The dish that nearly brought judge Bjorn Shen to tears
While Johnathan has grown plenty since his primary school days, he admits that he still struggles with his self-esteem at times, including during his MasterChef stint.
“I felt like I wasn’t good enough,” he confesses.
To add to that, he is one of the youngest contestants this season.
“At first, I thought the others were so much better than me because they have so much more experience.”
In fact, he admits that had so little faith in himself that he was initially satisfied with just getting onto the show in the first place. However, he slowly became more confident in his abilities and realised that he actually was more capable than he thought he was.
“As the competition progressed, I really, really felt like I really wanted to win this and there was a shift in the way I thought,” he says.
It also helps that he’s been doing pretty well from what we’ve seen on TV so far.
In the second episode, Johnathan’s spiced masala raspberry pound cake helped him clinch a challenge win, and one of the judges, chef and restaurant owner Bjorn Shen, even added he was so impressed with the dish that it left him “almost tearing”.
“This [dessert] shakes me to the core because of how good this is,” Bjorn had exclaimed.
“I was super proud of it because I was the only one who made dessert and it was the winning dish. I think it was also from then on that I actually thought that wow, I can actually stand out in this competition,” Johnathan beams as he recalls the moment.
Dentist, chef or both?
Coming on the show was already a huge sacrifice on Johnathan’s part — to make his appearance on the show possible, he had to take an LOA.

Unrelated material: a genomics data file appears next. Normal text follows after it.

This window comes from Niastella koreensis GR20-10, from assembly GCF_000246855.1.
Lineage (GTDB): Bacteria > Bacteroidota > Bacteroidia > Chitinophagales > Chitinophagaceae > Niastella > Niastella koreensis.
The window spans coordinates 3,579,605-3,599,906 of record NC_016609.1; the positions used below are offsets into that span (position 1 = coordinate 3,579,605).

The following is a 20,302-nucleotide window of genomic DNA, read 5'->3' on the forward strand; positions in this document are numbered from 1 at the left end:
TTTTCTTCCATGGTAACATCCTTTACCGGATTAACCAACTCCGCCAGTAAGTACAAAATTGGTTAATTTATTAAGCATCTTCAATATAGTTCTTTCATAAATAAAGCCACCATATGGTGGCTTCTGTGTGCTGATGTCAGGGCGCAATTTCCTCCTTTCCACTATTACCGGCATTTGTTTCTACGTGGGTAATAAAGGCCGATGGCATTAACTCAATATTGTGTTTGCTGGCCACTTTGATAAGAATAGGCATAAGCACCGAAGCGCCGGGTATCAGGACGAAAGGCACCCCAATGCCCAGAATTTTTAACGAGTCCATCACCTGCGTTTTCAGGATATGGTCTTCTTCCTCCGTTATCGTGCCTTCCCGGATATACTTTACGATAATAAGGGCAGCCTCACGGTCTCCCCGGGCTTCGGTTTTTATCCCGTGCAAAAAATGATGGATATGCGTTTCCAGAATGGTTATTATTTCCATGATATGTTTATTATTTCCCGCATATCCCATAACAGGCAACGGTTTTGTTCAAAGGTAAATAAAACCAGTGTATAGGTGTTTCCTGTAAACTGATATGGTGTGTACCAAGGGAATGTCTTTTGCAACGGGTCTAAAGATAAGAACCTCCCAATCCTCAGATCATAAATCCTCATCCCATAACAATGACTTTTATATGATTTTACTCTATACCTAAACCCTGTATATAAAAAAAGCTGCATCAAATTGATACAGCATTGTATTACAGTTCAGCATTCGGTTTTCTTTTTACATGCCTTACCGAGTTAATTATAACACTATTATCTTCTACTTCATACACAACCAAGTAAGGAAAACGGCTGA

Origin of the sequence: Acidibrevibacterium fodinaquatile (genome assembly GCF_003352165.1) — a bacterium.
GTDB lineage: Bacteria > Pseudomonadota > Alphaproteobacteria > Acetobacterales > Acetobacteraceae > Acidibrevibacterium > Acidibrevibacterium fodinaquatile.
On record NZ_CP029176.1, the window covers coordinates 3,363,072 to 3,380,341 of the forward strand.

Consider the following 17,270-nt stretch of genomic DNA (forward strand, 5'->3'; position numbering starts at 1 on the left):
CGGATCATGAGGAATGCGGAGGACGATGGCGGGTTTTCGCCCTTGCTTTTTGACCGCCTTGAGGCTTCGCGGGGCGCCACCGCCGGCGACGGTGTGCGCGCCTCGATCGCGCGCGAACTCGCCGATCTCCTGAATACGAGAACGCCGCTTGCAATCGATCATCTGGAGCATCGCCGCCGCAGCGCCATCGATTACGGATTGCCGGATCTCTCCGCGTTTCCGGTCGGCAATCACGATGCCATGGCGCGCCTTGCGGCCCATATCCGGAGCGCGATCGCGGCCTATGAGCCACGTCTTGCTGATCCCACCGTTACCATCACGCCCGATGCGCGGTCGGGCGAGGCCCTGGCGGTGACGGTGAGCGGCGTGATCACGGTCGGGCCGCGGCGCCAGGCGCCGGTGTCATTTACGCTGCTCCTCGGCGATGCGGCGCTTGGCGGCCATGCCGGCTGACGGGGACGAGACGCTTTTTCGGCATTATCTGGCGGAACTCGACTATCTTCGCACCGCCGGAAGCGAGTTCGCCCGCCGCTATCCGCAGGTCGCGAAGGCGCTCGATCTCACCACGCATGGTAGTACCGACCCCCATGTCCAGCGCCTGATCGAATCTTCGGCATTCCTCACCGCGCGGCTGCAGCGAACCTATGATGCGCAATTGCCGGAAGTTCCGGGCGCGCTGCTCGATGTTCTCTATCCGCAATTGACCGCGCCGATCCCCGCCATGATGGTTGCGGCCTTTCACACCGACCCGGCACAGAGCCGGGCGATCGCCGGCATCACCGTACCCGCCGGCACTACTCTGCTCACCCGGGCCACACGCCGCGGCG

“My school was very nice to make a lot of alternative arrangements for all the crazy amount of exams,” he tells us gratefully.
But now that he’s back in dental school, his next challenge is to juggle his passion for cooking as well as his studies.
He’s determined to pursue both for now, cooking on the weekends when he has more free time. He also hasn’t ruled out going into private dining or holding baking workshops.
“I’m still deciding what is more aligned with what I want to do,” he explains.
One thing that’s definitely on his to-do list if he wins MasterChef, though, is to expand his small home-based business, Thebatteredboy, he says.
He currently only hosts occasional bake sales, but he is hoping that he can eventually ramp up the business and run it with his newly unemployed mum.
As for what’s in store for him after graduation, Johnathan says things are still up in the air.
“At 23, it’s very hard to know what I definitely want, but I feel like it’s great to have different doors open and different paths to choose from.”
And while he has done well for himself on MasterChef so far, Johnathan remains humble and realistic when it comes to his culinary ambitions.
“One thing that MasterChef taught me is that being an actual professional chef is insanely difficult. There’s so much stuff that the people in this industry sacrifice and I have so much respect for that,” he tells us.
“So, I don’t want to just say stuff like ‘I want to be a chef’ because I feel like it carries a lot of weight.
“I don’t want to say stuff like that lightly.”